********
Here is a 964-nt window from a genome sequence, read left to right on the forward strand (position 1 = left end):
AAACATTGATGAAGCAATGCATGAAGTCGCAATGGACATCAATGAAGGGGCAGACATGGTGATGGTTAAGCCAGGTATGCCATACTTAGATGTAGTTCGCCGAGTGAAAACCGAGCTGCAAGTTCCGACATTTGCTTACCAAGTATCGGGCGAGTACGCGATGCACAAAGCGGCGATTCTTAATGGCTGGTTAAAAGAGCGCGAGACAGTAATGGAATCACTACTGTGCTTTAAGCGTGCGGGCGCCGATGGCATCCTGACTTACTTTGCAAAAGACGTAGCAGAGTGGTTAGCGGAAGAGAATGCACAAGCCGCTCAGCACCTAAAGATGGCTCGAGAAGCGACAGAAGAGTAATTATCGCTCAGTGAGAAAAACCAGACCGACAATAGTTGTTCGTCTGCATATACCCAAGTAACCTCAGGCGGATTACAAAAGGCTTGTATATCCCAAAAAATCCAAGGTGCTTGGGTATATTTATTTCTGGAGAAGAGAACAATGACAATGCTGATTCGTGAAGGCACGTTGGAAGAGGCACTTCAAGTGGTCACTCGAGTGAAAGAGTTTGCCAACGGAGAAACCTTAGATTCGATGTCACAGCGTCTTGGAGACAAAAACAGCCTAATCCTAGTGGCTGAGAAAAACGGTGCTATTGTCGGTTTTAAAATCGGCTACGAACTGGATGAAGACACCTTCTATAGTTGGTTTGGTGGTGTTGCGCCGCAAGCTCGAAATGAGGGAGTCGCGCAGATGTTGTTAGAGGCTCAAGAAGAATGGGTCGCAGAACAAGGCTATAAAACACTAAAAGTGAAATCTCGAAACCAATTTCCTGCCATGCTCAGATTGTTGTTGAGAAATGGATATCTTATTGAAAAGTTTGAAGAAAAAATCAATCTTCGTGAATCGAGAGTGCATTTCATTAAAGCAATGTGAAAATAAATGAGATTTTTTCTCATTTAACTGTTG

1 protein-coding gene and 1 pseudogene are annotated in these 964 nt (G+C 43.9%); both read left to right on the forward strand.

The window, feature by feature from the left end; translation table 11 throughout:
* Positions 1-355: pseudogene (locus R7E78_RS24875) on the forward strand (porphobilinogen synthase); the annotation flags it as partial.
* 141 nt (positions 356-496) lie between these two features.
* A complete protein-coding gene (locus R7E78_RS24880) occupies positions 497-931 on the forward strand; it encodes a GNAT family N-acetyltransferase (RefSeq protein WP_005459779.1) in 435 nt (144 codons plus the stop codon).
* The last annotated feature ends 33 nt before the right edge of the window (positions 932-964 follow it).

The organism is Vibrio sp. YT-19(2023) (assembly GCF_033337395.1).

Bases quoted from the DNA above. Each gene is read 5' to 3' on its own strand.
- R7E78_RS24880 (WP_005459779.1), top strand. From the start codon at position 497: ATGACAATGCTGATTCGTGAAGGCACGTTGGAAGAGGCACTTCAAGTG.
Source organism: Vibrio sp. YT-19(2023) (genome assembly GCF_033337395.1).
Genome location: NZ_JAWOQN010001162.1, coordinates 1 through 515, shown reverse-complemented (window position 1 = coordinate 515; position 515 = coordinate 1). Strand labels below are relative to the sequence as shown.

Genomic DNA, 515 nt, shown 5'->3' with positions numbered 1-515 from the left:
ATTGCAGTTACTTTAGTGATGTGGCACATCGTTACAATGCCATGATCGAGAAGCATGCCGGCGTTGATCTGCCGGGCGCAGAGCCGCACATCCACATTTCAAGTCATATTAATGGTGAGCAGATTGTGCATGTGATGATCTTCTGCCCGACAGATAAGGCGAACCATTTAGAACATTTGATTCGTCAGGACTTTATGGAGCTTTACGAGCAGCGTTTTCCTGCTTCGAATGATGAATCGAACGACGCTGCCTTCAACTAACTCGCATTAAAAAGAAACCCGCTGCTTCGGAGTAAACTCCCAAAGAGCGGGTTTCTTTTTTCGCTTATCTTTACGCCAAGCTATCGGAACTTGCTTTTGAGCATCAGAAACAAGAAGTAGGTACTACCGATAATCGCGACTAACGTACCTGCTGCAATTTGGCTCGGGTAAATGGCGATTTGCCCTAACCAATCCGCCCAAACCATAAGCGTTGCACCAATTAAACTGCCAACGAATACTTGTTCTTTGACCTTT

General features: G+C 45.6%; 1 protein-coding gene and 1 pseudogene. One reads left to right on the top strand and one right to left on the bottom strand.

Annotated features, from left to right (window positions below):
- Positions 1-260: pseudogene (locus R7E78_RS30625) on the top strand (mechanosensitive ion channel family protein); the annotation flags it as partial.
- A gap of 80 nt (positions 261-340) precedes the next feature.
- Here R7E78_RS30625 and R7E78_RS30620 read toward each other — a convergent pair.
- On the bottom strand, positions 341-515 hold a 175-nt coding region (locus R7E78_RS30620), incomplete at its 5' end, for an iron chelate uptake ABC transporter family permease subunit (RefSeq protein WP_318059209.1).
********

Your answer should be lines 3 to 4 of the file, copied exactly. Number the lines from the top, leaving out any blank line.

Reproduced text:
1 protein-coding gene and 1 pseudogene are annotated in these 964 nt (G+C 43.9%); both read left to right on the forward strand.

The window, feature by feature from the left end; translation table 11 throughout: